An investigation into escape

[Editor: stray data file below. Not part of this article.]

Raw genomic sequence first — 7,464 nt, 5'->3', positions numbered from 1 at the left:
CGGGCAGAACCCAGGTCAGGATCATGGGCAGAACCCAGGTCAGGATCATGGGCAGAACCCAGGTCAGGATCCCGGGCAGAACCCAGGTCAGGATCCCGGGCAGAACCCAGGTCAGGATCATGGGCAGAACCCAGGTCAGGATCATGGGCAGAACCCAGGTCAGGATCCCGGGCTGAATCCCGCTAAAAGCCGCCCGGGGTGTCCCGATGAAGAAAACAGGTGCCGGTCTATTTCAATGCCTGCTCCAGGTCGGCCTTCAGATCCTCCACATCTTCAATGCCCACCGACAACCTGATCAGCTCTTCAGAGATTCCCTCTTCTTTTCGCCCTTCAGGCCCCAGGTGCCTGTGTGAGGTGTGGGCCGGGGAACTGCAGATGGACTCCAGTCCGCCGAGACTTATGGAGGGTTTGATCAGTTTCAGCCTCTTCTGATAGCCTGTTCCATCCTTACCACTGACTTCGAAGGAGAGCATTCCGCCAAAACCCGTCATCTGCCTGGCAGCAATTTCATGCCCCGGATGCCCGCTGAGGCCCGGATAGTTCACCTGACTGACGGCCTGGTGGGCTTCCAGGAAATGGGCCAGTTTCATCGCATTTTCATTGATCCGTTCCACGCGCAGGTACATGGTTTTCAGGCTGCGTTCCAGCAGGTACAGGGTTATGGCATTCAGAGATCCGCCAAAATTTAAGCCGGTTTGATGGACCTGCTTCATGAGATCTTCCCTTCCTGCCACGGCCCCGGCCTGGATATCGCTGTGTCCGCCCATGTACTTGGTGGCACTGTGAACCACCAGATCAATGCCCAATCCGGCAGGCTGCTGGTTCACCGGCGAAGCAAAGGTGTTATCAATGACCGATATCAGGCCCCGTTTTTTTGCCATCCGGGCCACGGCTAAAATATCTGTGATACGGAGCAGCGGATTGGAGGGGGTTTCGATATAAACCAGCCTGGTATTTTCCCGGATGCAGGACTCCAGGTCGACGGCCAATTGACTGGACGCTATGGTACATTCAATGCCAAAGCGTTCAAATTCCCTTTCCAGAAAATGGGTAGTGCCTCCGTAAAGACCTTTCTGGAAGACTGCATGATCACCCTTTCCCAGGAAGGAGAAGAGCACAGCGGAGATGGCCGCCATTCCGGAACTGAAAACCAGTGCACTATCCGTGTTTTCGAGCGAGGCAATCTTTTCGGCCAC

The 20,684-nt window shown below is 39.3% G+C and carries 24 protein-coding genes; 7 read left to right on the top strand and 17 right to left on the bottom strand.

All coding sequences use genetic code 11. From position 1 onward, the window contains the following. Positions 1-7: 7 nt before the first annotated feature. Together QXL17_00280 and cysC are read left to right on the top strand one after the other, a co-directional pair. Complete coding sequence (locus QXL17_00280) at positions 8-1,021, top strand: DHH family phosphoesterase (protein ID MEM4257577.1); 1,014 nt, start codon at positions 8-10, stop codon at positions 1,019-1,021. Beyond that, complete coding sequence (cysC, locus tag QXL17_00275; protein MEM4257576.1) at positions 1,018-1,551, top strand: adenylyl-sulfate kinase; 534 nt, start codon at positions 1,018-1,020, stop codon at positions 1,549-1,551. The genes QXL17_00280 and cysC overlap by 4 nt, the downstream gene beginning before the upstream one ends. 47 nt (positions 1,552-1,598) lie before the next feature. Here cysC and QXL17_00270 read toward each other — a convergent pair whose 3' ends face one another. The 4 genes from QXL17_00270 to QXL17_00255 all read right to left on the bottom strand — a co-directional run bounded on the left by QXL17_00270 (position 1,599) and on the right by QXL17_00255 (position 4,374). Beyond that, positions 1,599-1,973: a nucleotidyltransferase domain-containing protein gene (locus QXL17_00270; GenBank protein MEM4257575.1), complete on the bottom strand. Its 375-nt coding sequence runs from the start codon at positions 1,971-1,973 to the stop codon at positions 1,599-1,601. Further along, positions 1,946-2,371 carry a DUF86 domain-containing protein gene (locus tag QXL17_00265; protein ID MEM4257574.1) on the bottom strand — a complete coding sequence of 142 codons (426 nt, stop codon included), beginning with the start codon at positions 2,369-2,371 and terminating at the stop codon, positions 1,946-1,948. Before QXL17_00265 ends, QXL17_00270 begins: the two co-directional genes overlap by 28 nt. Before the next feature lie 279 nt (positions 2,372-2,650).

Escape is a theme consistent within both J.B Salinger’s “Catcher in the Rye” and Mark Twain’s “Huckleberry Finn” and is demonstrated through linguistic and literary techniques. In “The Catcher in the Rye” I have chosen the last three pages of Chapter 24 where Holden Caulfield, the protagonist, is spending the night sleeping on his previous teacher’s couch. The Huckleberry Finn extract I have chosen occurs in the beginning of Chapter 4. Huckleberry Finn has been kidnapped by his father and is now trapped in a cabin in the middle of the woods. Both the “Catcher in the Rye” extract and the “Huckleberry Finn” extract consist of the protagonists attempting to escape from a character that is perceived by society as playing a safe and secure role to a child. Both these characters do not live up to the expectations of their role and force both of the protagonists to literally attempt to escape from them. In “The Catcher in the Rye” Holden Caulfield Is trying to escape from his teachers apartment after being extremely shocked by his actions. A quotation to show this is “he was sitting on the floor right next to the couch, in the dark and all, and he was sort of petting me or patting me on the goddam head” This quotation shows inappropriate actions from a teacher. Society often associates teachers with connotations such as considerate, trustworthy and supportive. In this extract this is not the case, Holden has woken to find his teacher “petting him” in an inappropriate way. By using taboo lexis such as “goddam” J.B Salinger successfully emphasises Holden’s fear towards his teacher.
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